Overview of Procedures

The methodology used by the Pew Forum to assess and compare restrictions on religion was developed by Senior Researcher Brian J. Grim in consultation with other members of the Pew Research Center staff, building on a methodology that Grim and Prof. Roger Finke developed while at Penn State University’s Association of Religion Data Archives.1 The goal was to devise quantifiable, objective and transparent measures of the extent to which governments and societal groups impinge on the practice of religion. The findings were used to rate 198 countries and self-governing territories on two indexes that are reproducible and can be periodically updated.

This research goes beyond previous efforts to assess restrictions on religion in several ways. First, the Pew Forum coded (categorized and counted) data from 16 published sources, providing a high degree of confidence in the findings. The Pew Forum’s coders looked to the sources only for specific, well-documented facts, not for opinions or commentary.

Second, the Pew Forum’s staff used extensive data-verification checks that reflect generally accepted best practices for such studies, such as double-blind coding (coders do not see each other’s ratings), inter-rater reliability assessments (checking for consistency among coders) and carefully monitored protocols to reconcile discrepancies between coders.

Third, the Pew Forum’s coding took into account whether the perpetrators of religion-related violence were governmental or private actors. The coding also identified how widespread and intensive the restrictions were in each country.

Fourth, two independently coded years of data (July 1, 2006, through June 30, 2007, and July 1, 2007, through June 30, 2008) were averaged to create solid baseline measures that are less affected by methodological or informational variability in any one year.

The indexes can be used to compare nations, groups of nations or regions of the world. But one of the most valuable uses of the indexes will not be realized immediately. That is the ability of the indexes to chart change over time. Using the current two-year average for each nation as a baseline, future editions of the index could assess increases or decreases in government restrictions and social hostilities.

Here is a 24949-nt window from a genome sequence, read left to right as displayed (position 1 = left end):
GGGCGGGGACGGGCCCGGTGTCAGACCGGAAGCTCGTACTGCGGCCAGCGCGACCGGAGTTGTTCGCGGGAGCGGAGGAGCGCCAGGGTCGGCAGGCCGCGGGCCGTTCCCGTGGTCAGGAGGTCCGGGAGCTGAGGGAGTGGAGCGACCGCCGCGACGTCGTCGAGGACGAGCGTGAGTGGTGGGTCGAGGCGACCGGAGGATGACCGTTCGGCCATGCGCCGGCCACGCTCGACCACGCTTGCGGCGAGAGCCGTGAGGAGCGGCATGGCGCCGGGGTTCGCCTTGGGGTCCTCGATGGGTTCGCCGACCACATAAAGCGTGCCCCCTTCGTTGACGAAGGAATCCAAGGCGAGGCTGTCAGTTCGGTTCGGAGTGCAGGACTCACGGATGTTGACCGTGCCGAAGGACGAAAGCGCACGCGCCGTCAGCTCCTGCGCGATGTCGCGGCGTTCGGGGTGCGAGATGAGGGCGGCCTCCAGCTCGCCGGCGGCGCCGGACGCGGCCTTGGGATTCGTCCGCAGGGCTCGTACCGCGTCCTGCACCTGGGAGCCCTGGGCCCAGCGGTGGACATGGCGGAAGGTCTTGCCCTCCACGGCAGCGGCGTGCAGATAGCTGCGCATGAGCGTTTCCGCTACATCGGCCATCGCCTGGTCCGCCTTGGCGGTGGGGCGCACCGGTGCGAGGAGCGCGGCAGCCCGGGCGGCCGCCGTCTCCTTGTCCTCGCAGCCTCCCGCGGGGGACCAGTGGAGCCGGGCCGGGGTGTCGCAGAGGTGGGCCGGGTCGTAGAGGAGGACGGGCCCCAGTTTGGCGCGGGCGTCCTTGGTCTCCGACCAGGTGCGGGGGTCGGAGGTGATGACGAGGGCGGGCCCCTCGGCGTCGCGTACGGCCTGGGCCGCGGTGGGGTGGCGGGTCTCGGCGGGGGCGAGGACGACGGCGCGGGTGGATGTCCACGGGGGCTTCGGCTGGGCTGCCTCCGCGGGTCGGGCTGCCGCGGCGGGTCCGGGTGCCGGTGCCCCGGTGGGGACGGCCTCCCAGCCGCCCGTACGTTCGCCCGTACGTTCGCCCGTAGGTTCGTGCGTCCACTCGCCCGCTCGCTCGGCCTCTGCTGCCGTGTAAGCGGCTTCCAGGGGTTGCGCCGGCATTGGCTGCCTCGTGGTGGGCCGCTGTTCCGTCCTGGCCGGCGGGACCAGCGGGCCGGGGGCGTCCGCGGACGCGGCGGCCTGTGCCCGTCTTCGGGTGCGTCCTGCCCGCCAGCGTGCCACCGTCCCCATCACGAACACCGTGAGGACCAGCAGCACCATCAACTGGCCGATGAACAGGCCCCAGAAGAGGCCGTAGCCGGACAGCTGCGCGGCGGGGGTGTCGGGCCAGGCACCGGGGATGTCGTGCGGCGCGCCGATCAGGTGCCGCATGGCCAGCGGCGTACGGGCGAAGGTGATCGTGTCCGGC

Countries and Territories

The Pew Forum study covers a total of 198 countries and territories. These include all 192 states that were members of the United Nations during the period under examination (mid-2006 to mid-2008), with the exception of North Korea, for which sufficiently precise and timely data was not available. In addition, the study includes seven territories: Hong Kong, Macau, Taiwan, the Palestinian territories, Kosovo, Western Sahara and Northern Cyprus. These are treated as separate entities, for various reasons, by some or all of the primary information sources for this study. The U.S. State Department, for example, reports separately on Northern Cyprus because it has been administered by Turkish Cypriot authorities since 1974.

Although the 198 countries and territories vary widely in size, population, wealth, ethnic diversity, religious makeup and form of government, the study does not attempt to adjust for such differences. Poor countries are not scored differently on the indexes than wealthy ones. Countries with diverse ethnic and religious populations are not “expected” to have more social hostilities than countries with more homogeneous populations. And democracies are not assessed more leniently or harshly than authoritarian regimes. However, several charts and related passages in this report focus on countries of roughly similar size – such as the world’s 25 and 50 most populous nations – and on broad geographic regions. Those comparisons may be more instructive than comparing very large, populous countries to much smaller ones.

Information Sources

The Pew Forum identified 16 widely available, frequently cited sources of information on government restrictions and social hostilities involving religion around the world. These sources, which are listed below, include reports from U.S. government agencies, several independent, nongovernmental organizations and a variety of European and United Nations bodies. Although most of these organizations are based in Western countries, many of them depend on local staff to collect information across the globe. As previously noted, the Pew Forum did not use the commentaries, opinions or normative judgments of the sources; the sources were combed only for factual information on specific policies and actions.

Primary Sources

1. Country constitutions
2. U.S. State Department annual reports on International Religious Freedom
3. U.S. Commission on International Religious Freedom annual reports
4. U.N. Special Rapporteur on Freedom of Religion or Belief reports (Asma Jahangir)
5. Human Rights First reports
6. Hudson Institute publication: Religious Freedom in the World (Paul Marshall)
7. Human Rights Watch topical reports
8. International Crisis Group country reports
9. United Kingdom Foreign & Commonwealth Office annual report on human rights
10. Council of the European Union annual report on human rights